There were accusations and counter accusations by both the sides about border violations. These were followed by attacks on each other’s posts. Pakistanis blamed Indians of establishing new posts on their side of the border, particularly the Sardar Post which was established in March 1965 on a high ground located to the south- west of Rahimki Bazaar.

The ensuing skirmishes remained localized and, harking back to the era of the limited wars, the two air chiefs agreed on keeping their respective air forces out of the conflict. Pakistan Army, while denying the Indian Army the possession of Rahimki Bazaar Post, captured Biar Bed, a strip of marshland to the south- west of the de facto international border. This was hailed as a great victory for Pakistan. Emboldened by the setback to the Indians, Major General Tikka Khan, GOC 8 Division, outlined a tactical plan called Plan Alpha to capture the northern half of the Rann. However, Ayub Khan did not allow such an offensive. Ayub Khan’s critics think he had missed an opportunity to push India further to the south (Ali, 2009; Gauhar, 1993).

Read more: Indian army officer who used Kashmiri youth as human shield praised…

 Prerequisites to a Military Option

How serious was Ayub Khan in opting for a military solution to break the inertia? Such an option implied meeting the following pre-requisites:-

  1. Formulating a national policy by identifying and merging the political and military objectives.
  2. Neutralizing the pro-India J&K National Conference in IHK and cultivating a parallel pro-plebiscite leadership.
  3. Nurturing political awareness in IHK conducive for an uprising in the state.
  4. Exploiting the UN resolutions and international opinion to the hilt, wherever they suited Pakistan, without making them the sole instrument of conflict resolution.
  5. Identifying the type of war required to achieve the military objectives and training for it.
  6. Crafting a comprehensive plan aimed at achieving the military objectives across the Cease-fire Line while holding the enemy along the international border. This required abandoning the limited war mindset.

Let us see to what extent the decision makers addressed the prerequisites to a military option to unfreeze the Kashmir dispute.

Read more: Kashmir on fire: Has Pakistan really helped the cause?

 Pakistan’s National Policy on Jammu and Kashmir?

Pakistan’s national policy regarding Jammu & Kashmir is based on two broad precepts: 1) Kashmir is Pakistan’s jugular vein. 2) The future of Jammu & Kashmir should be decided through a UN- sponsored plebiscite. Over the period of time, these precepts have been reduced to clichés.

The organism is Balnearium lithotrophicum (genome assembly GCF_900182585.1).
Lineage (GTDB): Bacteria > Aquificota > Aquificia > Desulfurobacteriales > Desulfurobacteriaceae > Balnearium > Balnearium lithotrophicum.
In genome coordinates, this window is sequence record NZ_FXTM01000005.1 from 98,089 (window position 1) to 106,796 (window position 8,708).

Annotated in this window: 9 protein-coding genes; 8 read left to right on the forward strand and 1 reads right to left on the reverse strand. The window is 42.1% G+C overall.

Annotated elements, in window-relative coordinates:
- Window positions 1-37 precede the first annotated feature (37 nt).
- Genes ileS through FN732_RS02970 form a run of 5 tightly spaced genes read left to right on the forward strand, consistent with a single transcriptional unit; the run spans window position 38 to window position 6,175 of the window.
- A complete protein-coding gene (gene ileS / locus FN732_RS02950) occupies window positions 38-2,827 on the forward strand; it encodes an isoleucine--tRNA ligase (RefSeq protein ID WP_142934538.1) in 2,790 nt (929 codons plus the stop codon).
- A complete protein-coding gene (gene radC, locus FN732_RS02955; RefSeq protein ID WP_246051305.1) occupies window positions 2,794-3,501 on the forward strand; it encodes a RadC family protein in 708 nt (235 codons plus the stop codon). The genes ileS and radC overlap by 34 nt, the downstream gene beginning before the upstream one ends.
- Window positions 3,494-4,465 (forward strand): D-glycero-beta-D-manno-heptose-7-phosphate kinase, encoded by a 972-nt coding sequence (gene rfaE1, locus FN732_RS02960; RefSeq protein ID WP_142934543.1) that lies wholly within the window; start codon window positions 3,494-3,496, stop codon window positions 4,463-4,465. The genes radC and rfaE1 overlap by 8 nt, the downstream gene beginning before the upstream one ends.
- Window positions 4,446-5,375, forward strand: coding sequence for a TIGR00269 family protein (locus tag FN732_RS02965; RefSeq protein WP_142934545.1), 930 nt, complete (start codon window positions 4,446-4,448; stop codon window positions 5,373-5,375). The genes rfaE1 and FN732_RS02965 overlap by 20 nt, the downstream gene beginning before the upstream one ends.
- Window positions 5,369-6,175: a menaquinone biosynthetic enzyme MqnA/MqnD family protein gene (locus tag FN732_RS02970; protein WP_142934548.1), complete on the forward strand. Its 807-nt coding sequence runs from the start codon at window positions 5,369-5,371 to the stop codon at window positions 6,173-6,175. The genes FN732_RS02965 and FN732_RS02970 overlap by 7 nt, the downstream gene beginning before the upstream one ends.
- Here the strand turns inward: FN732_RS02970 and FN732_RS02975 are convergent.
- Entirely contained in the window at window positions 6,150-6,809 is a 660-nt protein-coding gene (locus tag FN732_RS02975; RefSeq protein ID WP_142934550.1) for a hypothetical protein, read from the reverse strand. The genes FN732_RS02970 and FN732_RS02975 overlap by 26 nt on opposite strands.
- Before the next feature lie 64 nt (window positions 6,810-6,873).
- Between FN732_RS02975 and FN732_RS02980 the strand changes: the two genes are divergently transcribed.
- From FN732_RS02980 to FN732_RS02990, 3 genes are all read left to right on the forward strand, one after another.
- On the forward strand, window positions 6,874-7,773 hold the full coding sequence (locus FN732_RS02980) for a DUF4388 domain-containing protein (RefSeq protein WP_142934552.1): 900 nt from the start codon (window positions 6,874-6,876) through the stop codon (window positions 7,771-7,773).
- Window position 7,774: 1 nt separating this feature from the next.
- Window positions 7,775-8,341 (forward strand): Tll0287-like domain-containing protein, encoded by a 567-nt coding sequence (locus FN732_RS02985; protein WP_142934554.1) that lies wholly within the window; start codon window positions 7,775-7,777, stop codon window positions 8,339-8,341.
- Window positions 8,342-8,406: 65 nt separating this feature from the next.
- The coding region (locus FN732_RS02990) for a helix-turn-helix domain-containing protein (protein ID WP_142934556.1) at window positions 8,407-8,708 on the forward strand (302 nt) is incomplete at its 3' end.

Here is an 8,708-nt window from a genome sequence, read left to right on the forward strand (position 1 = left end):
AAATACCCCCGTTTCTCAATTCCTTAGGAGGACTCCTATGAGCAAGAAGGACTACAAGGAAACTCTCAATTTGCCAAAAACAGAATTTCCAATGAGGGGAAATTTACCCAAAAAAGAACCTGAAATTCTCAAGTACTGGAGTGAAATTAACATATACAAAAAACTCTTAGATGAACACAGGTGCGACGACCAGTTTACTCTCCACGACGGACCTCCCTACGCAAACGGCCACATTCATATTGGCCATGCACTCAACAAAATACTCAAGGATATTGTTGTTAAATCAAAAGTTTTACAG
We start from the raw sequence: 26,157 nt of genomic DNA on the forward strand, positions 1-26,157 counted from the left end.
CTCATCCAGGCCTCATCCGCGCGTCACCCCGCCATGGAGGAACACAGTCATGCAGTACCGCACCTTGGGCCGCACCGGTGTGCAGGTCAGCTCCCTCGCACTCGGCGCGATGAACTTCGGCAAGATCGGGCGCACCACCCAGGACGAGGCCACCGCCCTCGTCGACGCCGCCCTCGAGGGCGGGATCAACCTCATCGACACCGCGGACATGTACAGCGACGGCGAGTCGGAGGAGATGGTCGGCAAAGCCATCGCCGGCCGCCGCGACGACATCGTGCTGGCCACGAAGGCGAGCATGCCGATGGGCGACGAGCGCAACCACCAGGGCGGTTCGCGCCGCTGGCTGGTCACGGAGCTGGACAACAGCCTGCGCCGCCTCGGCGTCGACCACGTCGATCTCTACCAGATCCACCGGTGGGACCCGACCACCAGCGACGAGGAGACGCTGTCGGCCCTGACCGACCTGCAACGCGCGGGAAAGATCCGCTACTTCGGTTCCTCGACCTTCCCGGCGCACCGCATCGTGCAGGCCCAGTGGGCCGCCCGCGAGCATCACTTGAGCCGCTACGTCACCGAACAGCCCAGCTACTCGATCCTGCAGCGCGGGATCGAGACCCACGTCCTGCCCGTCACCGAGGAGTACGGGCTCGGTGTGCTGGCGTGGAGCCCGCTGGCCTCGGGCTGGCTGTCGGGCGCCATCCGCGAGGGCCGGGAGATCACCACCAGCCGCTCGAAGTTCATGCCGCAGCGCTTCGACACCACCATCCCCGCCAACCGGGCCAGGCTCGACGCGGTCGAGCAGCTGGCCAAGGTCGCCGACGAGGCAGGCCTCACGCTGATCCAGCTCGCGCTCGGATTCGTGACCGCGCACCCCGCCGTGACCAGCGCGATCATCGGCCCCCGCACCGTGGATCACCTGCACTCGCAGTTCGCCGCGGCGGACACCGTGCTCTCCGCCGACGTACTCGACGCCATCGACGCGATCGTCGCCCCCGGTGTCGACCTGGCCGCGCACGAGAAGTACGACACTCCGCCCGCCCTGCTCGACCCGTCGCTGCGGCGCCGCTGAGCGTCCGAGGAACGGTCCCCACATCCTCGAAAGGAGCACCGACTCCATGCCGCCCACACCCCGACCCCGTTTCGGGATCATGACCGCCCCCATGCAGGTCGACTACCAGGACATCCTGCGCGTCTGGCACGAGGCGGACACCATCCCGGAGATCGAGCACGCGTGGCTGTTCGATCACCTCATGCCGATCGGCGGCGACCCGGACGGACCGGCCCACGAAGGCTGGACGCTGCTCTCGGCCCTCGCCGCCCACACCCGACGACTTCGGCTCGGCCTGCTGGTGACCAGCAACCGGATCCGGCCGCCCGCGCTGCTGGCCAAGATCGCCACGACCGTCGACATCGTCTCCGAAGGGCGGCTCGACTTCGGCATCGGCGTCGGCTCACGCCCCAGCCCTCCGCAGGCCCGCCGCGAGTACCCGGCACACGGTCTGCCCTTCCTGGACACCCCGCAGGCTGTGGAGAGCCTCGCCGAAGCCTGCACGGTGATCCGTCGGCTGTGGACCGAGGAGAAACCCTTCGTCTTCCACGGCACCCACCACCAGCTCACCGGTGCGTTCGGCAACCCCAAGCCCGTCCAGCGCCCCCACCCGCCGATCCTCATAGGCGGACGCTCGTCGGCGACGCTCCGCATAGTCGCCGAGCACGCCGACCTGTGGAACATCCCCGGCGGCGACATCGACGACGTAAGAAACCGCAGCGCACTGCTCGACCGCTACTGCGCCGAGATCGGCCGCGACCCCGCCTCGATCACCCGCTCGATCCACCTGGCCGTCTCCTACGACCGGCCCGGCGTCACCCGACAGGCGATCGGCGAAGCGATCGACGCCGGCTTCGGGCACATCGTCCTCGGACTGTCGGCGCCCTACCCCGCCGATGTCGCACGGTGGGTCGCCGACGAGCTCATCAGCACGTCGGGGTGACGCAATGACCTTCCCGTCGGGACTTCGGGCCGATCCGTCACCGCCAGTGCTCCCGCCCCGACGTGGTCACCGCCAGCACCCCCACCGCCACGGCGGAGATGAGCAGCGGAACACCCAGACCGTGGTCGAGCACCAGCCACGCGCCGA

True, the Military Operations Directorate at the General Headquarters had ponderously made and kept updated contingency plans to recover the IHK, these plans were ( and are even today) broad guidelines. No effort had been made to mesh these plans with the political strategy

Whereas Pakistani leadership hoped against hope that someday, somehow the Kashmiris will be allowed by India to exercise their right to self-determination as a result of which IHK will become part of Pakistan, short of half-hearted attempts like the one sponsored in 1947 through the tribal invasion, they had never seriously thought of a military solution. True, the Military Operations Directorate at the General Headquarters had ponderously made and kept updated contingency plans to recover the IHK, these plans were ( and are even today) broad guidelines. No effort had been made to mesh these plans with the political strategy (How to transform the general resentment among Kashmiris into a meaningful insurgency? How to exploit the world opinion in favor of a projected Kashmiri uprising? How to deliver, in concert with a fomented Kashmiri revolt, the coup de grace on India? Etc.).

Saleem Akhtar Malik was a Lt Colonel in the Pakistan Army. He holds an honors degree in War Studies, an MBA and an M.Phil in Management Sciences. He is the author of the book Borrowed Power. The views expressed in this article are the author’s own and do not necessarily reflect Global Village Space’s editorial policy.

Saleem Akhtar Malik was a Lt Colonel in the Pakistan Army. He holds an honors degree in War Studies, an MBA and an M.Phil in Management Sciences. He is the author of the book Borrowed Power.